Rainer has been living in Hamburg for nearly 40 years now and is a vendor at Hinz&Kunzt, a street paper in Hamburg, Germany. But, born in Düsseldorf, he has never lost his Rhenish dialect.
“Talking like this is just the way things are,” says the 63-year-old.
What brought him to Hamburg?
“I’m no stranger to debt,” says Rainer, grinning. “It forced me into this.”
Back then, he had just lost his job at Mannesmann, a German industrial conglomerate. He barely had time to find his feet in Hamburg before meeting a woman, he tells us. “That didn’t happen to me in the Rhineland,” he explains, and laughs. They married, and had two daughters.
At the time, Rainer was trying to make a living on the stock market. He didn’t make a lot of money doing that, and he and his wife argued regularly.
“And I also worked far too much,” he admits.
After their separation, he never had another serious relationship. Looking back, he says, “I would only ever get involved in something like that once.”
If he had stuck to the plan he had made when he was younger, perhaps he would have been spared relationship woes.
“I seriously wanted to become a priest,” Rainer says. “But to get there would have involved a lot of study. That made me give up on my plan.”
Instead, he slaved away at work in warehouses, in demolition, as a car mechanic, a painter, a joiner. As he had no education, he took whatever work came his way. Nothing was permanent, although that suited him: due to a curvature in his spine, Rainer wasn’t very strong. Eventually he found work as a nurse for the elderly.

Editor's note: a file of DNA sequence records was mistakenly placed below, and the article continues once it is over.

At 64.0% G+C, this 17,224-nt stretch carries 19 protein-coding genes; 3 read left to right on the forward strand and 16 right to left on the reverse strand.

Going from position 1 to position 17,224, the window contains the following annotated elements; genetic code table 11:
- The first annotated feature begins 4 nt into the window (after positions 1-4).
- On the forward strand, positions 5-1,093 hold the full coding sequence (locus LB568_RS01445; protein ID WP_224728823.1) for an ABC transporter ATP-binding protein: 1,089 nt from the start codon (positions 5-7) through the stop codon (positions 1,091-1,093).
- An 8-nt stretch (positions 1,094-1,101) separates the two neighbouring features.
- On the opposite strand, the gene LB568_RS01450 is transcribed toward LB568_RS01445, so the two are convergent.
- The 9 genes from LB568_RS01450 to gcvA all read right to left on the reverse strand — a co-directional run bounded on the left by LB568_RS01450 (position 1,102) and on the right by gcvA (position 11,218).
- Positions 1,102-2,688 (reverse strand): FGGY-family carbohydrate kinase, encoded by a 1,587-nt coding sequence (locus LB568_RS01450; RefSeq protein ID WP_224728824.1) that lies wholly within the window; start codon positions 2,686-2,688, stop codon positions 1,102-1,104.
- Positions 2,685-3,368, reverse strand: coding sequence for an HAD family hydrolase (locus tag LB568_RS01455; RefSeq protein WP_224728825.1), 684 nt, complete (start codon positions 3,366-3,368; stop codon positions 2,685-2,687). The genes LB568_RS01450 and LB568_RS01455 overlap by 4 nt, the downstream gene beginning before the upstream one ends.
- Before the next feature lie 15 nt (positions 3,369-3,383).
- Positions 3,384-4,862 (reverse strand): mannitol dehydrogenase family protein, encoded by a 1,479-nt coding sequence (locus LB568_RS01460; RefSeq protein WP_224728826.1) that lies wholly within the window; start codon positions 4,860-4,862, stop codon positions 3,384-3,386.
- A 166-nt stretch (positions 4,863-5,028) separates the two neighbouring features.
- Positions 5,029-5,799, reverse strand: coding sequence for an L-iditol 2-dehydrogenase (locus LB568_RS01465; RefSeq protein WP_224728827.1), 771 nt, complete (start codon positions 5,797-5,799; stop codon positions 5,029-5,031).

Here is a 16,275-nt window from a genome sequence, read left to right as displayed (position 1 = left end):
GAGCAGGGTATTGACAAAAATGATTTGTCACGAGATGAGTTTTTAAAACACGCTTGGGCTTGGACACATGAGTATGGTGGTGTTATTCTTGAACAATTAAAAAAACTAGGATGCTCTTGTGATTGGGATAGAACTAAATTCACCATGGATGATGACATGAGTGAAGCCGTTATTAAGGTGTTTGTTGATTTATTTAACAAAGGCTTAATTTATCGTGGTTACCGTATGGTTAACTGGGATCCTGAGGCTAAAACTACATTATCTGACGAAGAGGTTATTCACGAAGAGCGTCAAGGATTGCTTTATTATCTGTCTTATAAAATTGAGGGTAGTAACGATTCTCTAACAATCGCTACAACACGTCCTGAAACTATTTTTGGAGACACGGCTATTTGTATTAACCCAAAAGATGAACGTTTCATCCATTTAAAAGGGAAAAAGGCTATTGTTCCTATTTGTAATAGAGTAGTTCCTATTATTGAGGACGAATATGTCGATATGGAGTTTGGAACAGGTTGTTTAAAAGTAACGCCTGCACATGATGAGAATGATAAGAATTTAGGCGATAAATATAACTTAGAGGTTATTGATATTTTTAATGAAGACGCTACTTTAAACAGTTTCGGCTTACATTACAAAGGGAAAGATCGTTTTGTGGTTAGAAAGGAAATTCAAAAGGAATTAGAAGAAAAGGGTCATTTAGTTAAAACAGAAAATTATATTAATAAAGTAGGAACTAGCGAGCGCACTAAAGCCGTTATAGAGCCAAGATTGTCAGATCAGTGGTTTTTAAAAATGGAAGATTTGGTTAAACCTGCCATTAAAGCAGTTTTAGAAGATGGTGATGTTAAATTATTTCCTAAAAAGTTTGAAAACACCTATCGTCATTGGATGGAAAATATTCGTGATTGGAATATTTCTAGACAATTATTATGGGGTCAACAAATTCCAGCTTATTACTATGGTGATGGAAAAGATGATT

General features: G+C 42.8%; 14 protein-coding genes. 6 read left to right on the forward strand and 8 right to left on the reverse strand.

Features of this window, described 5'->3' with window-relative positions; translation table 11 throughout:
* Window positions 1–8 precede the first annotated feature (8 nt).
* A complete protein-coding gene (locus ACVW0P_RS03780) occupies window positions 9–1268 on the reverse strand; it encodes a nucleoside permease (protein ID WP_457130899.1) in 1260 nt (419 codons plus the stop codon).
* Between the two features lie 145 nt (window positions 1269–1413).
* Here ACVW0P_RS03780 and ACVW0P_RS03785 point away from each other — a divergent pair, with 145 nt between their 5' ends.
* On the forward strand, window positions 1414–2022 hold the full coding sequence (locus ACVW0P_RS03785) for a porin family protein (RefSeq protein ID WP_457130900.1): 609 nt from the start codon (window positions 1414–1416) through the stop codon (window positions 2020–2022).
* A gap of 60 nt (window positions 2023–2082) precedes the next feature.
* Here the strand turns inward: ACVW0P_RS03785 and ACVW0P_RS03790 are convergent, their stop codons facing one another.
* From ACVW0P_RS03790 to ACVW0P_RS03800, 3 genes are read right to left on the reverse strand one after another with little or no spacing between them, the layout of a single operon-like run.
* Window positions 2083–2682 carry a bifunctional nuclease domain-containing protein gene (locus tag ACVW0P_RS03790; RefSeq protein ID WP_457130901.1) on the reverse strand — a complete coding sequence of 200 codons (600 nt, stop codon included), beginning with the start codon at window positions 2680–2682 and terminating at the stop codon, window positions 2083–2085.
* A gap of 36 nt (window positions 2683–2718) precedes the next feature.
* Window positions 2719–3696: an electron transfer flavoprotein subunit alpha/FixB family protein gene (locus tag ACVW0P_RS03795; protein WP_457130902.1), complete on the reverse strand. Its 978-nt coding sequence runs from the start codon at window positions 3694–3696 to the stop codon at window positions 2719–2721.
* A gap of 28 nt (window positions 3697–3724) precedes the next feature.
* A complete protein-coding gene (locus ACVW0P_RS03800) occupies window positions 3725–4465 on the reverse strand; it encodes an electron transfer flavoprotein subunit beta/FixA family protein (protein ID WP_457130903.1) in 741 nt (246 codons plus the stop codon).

Then, 20 years ago, his back trouble got worse.
“I could hardly move anymore,” he remembers.
Once again, he was forced to change his job. He got a job in inland navigation. Rainer tells us he travelled to Brunsbüttel, to Berlin, and then down to Duisburg.
Rainer has always been drawn to water: When he was 8, his father taught him to row. As an adult, he got his sailing certificate and then took every opportunity he could to set sail. So he was happy when he was able to turn his hobby into a career.
There was only one catch: Because he not only worked on the boat, but also lived on it, he had to give up his home.
Rainer was nearly 60 when his boss filed for insolvency. His work was gone, along with the roof above his head. It became apparent that he had none of the qualifications necessary to work in inland navigation. He went to prison for four weeks. After his release, he was left basically empty-handed.
“In spite of this, I’ve never lived on the streets,” Rainer says. He found places to stay with friends – and started selling Hinz&Kunzt. He only really slept rough for two or three nights. Before the situation escalated, he reached out for help to Isabel Kohler, a social worker at the street paper. She arranged for him to work in a residential home for older people, where he has been living for over a year now.
Rainer is happy. And he has a goal: He is saving up for a dinghy with an electric motor.
He would like to sail to Elmshorn to visit his daughter, with whom he keeps in close contact. “Then I’ll be free to go punting on the Krückau River in Schleswig-Holstein,” he says, laughing. “That’s worth saving up for — I wouldn’t have to pay to use Hamburg public transport!”
Translated from German to English by Dominque Mason.
Courtesy of Hunz&Kunzt / INSP
Read the full May 24 issue.